What we found remarkable was how well the baby slept when I wasn’t there. When the milk bar was shut down (ie, I wasn’t in the room), he had no reason to wake up. Was I a cause of his interrupted sleep? We thought about sleep-training him, but I couldn’t find a method that was appropriate for a family bed/co-sleeping situation. We either needed to quit co-sleeping, and get him adjusted to sleeping by himself in his crib and sleep-trained, or we needed to get creative.
When our son was 8 months old, we all caught colds, one after the other, at different times. I was the last to catch the bug, so I was coughing the hardest when the boys were both back in good health. One night, I suggested my husband sleep the whole night through with our son, so my coughing wouldn’t wake the baby up. He looked as nervous about it as I felt, but it was the only way we could all get decent sleep. What would happen if the baby woke up really upset he couldn’t nurse half the night? How would my poor husband manage to soothe him? (Side note: our son never accepted a bottle, thus feeding him wasn’t an option for my husband.) The plan was that in the morning, my husband would judge when the baby starts crying out of hunger and bring him to me to nurse in the guest bed. That night, the baby slept most of the night, waking up a couple of times, but not in ways my husband could not handle. All my husband needed to do was soothe him by carrying him a bit back and forth. Ironically, I think I slept worse than anyone because sleeping completely alone was a big adjustment and I worried about my boys that night.
Ten months later, we continue to sleep through the night, bedsharing. At the same time, we managed to avoid a cry-it-out method of sleep training. (I have nothing against CIO methods, but I didn’t think I had it in me, and we wanted to maintain our co-sleeping arrangement.) We finetuned our bedtime routine, which also helped all of us get better sleep. From dinner time till the baby goes to bed, we eat by candlelight and dim lights with red lightbulbs. The latter we implemented after we read a study on kids that demonstrated even brief exposure to white lights before bed (as brief as 15 min) can clobber their natural melatonin levels by 90%, and the melatonin level could not recover for hours later. Not only that, but I’ve finally succumbed to wearing rose colored glasses at night and they are AWESOME! Not only are they a great fashion statement (go Bono) but they really help me calm down before sleep. Even my mother now owns a pair and she reports feeling sleepy almost immediately after putting them on.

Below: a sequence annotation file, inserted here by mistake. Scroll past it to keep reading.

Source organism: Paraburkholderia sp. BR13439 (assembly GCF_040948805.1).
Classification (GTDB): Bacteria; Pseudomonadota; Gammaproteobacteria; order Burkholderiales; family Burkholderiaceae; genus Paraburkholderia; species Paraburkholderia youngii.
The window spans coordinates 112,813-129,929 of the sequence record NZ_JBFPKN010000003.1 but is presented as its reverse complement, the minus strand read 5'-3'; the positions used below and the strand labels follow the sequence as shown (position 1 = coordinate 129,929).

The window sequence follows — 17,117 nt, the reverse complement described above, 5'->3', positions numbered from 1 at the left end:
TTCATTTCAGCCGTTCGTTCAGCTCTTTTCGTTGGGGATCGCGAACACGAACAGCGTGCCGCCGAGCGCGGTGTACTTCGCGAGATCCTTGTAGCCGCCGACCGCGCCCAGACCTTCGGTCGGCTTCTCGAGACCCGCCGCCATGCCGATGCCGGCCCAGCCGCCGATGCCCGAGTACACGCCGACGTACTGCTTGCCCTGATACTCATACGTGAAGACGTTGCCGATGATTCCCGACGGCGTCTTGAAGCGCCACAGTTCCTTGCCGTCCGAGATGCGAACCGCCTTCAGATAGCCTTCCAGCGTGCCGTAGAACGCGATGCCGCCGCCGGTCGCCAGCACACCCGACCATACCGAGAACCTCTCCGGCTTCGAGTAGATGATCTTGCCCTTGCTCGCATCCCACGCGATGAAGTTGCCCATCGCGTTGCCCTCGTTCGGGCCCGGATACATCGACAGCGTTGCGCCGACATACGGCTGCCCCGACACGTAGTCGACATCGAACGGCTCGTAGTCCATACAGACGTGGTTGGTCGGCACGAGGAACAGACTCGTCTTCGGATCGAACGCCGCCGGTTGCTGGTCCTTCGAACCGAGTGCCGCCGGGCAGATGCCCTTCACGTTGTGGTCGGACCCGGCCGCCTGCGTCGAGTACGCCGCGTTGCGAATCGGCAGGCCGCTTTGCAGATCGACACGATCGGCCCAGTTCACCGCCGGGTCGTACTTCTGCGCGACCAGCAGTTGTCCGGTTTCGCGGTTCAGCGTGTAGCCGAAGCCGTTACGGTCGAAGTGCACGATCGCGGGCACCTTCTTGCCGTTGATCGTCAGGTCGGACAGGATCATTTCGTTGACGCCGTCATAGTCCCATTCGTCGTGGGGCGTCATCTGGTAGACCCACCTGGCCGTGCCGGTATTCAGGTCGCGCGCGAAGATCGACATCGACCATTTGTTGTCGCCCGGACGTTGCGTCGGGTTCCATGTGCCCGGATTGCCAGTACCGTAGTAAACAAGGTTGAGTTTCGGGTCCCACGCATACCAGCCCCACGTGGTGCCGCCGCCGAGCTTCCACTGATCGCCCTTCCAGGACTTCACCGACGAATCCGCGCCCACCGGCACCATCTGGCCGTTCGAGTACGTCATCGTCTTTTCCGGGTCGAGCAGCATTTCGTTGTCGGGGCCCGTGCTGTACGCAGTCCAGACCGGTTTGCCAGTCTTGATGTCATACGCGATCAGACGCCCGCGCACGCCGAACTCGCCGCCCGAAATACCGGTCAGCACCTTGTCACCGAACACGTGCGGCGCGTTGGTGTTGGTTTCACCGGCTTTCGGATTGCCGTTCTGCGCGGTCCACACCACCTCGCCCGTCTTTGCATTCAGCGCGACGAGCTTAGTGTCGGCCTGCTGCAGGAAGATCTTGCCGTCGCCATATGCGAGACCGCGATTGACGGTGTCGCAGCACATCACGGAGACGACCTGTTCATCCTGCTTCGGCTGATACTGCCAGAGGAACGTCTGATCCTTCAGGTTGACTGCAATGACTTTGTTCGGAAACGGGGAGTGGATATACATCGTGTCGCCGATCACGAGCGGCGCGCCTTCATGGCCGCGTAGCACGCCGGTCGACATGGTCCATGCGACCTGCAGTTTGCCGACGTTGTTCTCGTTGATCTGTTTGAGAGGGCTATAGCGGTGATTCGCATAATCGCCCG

In summary, this is what our nightly routine looks like:
6pm – dinner by candlelight
7pm – bathtime (dimmed lights)
7:30 – baby-led play and last nibbles
8pm – hubby reads to the baby till he falls asleep in his sleep sack, covered with an additional blanket
9-11 – adult time: don the rose-colored glasses for TV/computer screens!
11pm – 6am – boys sleep in our queen sized bed; I sleep in our guest bedroom
6am – boys wake me up to switch beds. I feed the baby and stay with him in bed till he wakes up, sometimes as late as 9am
Our system is still a full commitment to co-sleeping, but our own iteration of it. While the baby (practically) never sleeps alone, each parent gets time to themselves and gets to sleep solo. The result? Our son is a very happy, cuddly little person and we are all benefitting from decent rest.
If you are co-sleeping, too, we want to hear from you. What is working for your family? Shoot us an email firstname.lastname@example.org or write a comment below.